A Simpler Life in Northern Door

Anna and Mellen Knapp play with some of their chickens.

“People ask us, ‘Do you miss Alaska?’” Patrick Knapp said. “But the first time I saw Mellen running with the goats and dogs, I knew we had made the right decision.”

After living nine years in Anchorage, Patrick and Anna Grasse Knapp decided to move to the Grasse family farm in Ellison Bay with their daughter. “We wanted to be as self-sufficient and independent as we can be,” Patrick said.

“We learned about subsistence lifestyles in Alaska,” Anna said, “the idea of producing your own food. A way of life we could pass on to Mellen.”

Anna was born to Jim and Iva Grasse, attended Gibraltar Schools and graduated from Carthage College in Kenosha where she met her husband Patrick Knapp, both English majors. After Anna taught English at Bowler High School (Wisconsin), she and Patrick moved to Alaska where she taught while earning a degree in school administration that led to a position in staff development.

Patrick worked for the Cook Inlet Tribal Council conducting outdoor education with students and in the school system as a family advocate, a liaison between Alaskan Native families and the Anchorage Schools.

A sense of adventure brought the couple to Alaska. “We liked the outdoors,” Anna said. “A place where you wouldn’t run out of outdoor options,” Patrick added.

“We could hike out into the mountains and camp,” Anna said.

“I helped a woman with her dogs,” Patrick said. “She ran the Iditarod, and for my help, she taught me to run dogs with a sled.”

The woman became so important in the lives of the Knapps that after she passed away they named their two-year-old daughter after her.

The couple’s decision to return to Door County “was not a simple one,” Anna said. They had become interested in sustainable agriculture, but were living in a city with a short growing season. “We were making our own cheese and Pat roasted his coffee, little things that supported our household, but we couldn’t do it easily in Alaska. At the same time we were growing our family where we didn’t have family.”

“We were done living in a city,” Patrick added, “and wanted to move to a smaller community.”

Anna, Mellen, and Patrick Knapp pet one of their dairy goats.

“After being away from the farm so long,” Anna said, “it calls you back.”

“And we had been working to the point where we hardly saw each other,” Patrick said. “We had to put Mellen in a daycare. And we like each other!”

The young family is now living on the family farm with her parents, Jim and Iva Grasse. “We couldn’t have done it without their help,” Patrick said. “They have been really good friends with this.”

“They’ve done so much for us,” Anna added, “helping us get the farm going.”

Anna and Patrick care for three donkeys, nine dairy goats, and about 25 laying hens, along with two dogs they brought from Alaska. This summer they tended a 180-foot square garden, producing mostly corn, onions, and potatoes, but including a variety of other vegetables as well.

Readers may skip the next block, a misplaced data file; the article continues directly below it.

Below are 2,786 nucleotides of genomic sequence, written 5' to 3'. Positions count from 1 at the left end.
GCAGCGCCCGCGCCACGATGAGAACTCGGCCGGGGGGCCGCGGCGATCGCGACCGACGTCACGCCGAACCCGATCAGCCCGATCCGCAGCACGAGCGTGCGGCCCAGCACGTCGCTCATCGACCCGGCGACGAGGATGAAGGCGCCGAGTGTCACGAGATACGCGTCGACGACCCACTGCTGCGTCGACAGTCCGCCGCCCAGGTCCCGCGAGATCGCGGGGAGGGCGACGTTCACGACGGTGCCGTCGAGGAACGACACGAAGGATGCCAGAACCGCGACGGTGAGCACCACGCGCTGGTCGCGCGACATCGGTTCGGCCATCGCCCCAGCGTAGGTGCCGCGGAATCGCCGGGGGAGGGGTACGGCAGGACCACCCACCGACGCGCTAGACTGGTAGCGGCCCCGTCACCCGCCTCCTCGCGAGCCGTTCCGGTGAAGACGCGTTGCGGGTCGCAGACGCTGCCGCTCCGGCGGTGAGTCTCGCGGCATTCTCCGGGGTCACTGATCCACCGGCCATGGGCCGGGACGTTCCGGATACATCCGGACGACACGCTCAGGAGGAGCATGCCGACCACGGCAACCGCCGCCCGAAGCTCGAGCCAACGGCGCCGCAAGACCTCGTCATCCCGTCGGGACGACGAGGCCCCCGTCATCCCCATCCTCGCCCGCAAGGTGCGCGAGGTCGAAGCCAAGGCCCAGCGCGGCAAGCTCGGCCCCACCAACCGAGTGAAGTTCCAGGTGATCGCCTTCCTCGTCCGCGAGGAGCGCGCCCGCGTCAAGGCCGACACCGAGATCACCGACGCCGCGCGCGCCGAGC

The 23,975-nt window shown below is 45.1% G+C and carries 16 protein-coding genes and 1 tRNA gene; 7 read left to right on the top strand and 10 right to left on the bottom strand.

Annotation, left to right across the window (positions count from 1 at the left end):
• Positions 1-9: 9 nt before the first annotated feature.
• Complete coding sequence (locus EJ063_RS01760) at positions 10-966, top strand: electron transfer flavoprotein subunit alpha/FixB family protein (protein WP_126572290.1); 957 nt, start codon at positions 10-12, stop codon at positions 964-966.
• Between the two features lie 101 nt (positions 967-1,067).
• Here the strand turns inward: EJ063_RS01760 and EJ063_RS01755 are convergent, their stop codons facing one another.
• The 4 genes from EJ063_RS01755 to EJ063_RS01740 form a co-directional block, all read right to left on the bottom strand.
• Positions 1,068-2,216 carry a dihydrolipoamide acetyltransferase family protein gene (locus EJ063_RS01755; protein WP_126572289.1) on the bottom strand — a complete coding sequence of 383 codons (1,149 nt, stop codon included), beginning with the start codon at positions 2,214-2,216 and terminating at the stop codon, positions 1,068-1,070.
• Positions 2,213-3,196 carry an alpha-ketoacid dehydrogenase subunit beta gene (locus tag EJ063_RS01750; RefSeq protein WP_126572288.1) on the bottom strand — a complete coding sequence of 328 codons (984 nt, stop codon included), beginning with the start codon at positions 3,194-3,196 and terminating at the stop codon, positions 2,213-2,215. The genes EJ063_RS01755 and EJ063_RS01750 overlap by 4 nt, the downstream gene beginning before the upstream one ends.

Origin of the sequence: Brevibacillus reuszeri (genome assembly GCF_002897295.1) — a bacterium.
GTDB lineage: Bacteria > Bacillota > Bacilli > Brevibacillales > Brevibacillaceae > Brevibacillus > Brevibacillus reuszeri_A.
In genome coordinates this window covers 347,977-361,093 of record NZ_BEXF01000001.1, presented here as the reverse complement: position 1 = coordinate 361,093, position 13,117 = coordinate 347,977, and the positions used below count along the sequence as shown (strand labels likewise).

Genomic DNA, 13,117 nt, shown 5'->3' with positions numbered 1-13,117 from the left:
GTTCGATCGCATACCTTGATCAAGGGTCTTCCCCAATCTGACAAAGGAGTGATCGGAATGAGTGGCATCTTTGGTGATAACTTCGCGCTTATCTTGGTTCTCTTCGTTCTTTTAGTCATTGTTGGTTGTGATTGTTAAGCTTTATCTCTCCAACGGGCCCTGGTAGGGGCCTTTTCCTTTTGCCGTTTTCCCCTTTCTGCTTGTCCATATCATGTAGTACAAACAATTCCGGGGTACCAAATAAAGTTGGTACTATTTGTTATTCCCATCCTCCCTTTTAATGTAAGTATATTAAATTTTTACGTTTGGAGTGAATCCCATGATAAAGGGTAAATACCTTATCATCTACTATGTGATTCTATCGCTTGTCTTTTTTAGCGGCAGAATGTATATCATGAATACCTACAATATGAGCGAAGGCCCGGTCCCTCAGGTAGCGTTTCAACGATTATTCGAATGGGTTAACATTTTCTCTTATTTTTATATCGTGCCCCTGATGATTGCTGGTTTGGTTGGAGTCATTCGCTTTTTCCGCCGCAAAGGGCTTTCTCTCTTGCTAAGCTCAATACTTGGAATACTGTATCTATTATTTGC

Excess produce they sold from a roadside stand, but next year they may experiment with Community Supported Agriculture that includes a delivery system, Anna said. But she is not looking to compete with existing businesses.

Two of the goats are currently producing milk, as will the others when they reach full maturity. “We’re still learning,” Patrick said, explaining that they make mozzarella, cottage cheese, ricotta, and yogurt from the goat milk. “Mellen loves goats’ milk,” he added, “and likes to go out with us to help with the goats.”

While self-sufficiency is their goal, at this point they are uncertain as to the path their life might take. “I will do odd jobs,” Patrick said, “painting, working construction.”

“I will keep up my teaching certification,” Anna said, “but at this time I’m not interested in going back into education. I may tutor or have a small daycare.”

“We want to move into a lifestyle where we work selectively,” Patrick explained, “and focus on a sustainable way of living. We could focus on making cheese, or CSA with vegetables; we could go in a lot of different directions.”

Jim Grasse, who owns EB Construction, suggested that the couple put an ad in a newspaper looking for a house to move. The Knapp’s ad appeared in the Pulse on a Friday, and on Sunday, they received a call that the Bethel Baptist Church had an old parsonage for them. Jim Grasse pronounced the construction sound and the new foundation on the farm has now been poured.

“Hopefully the house will be moved here within the next two weeks,” Anna said.

“Luckily we don’t have anything else [going] on!” Patrick joked.

The couple is expecting the birth of their second child at the same time, the middle of November.*

Many people dream of a simpler and greener life than the one they are living. But only a few, like Henry David Thoreau, actually try the experiment. Henry, along with Patrick and Anna Knapp.

* Congratulations! Anna and Patrick Knapp had their baby, Dugan James Grasse Knapp, on Nov. 15.